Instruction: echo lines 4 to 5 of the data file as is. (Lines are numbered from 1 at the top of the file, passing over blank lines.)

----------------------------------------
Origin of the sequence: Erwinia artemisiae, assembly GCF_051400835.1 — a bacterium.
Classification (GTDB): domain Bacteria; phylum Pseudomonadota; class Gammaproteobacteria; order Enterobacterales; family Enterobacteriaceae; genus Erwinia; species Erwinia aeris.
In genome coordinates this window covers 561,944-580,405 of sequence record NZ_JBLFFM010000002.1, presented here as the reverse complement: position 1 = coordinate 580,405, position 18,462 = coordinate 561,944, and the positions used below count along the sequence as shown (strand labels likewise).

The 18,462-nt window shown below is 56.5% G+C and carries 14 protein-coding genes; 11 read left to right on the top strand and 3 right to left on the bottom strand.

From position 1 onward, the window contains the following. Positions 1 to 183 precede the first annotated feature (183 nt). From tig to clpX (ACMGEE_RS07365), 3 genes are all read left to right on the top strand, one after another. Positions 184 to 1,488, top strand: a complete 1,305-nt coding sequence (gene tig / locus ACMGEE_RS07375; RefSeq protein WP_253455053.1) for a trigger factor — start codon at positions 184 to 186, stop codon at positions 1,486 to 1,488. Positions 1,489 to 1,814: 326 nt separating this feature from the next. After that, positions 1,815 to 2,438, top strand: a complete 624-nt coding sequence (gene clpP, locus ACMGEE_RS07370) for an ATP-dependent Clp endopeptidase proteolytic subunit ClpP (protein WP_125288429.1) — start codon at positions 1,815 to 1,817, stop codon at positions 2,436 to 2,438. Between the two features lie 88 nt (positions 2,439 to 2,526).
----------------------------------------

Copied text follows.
The 18,462-nt window shown below is 56.5% G+C and carries 14 protein-coding genes; 11 read left to right on the top strand and 3 right to left on the bottom strand.

From position 1 onward, the window contains the following. Positions 1 to 183 precede the first annotated feature (183 nt). From tig to clpX (ACMGEE_RS07365), 3 genes are all read left to right on the top strand, one after another. Positions 184 to 1,488, top strand: a complete 1,305-nt coding sequence (gene tig / locus ACMGEE_RS07375; RefSeq protein WP_253455053.1) for a trigger factor — start codon at positions 184 to 186, stop codon at positions 1,486 to 1,488. Positions 1,489 to 1,814: 326 nt separating this feature from the next. After that, positions 1,815 to 2,438, top strand: a complete 624-nt coding sequence (gene clpP, locus ACMGEE_RS07370) for an ATP-dependent Clp endopeptidase proteolytic subunit ClpP (protein WP_125288429.1) — start codon at positions 1,815 to 1,817, stop codon at positions 2,436 to 2,438. Between the two features lie 88 nt (positions 2,439 to 2,526).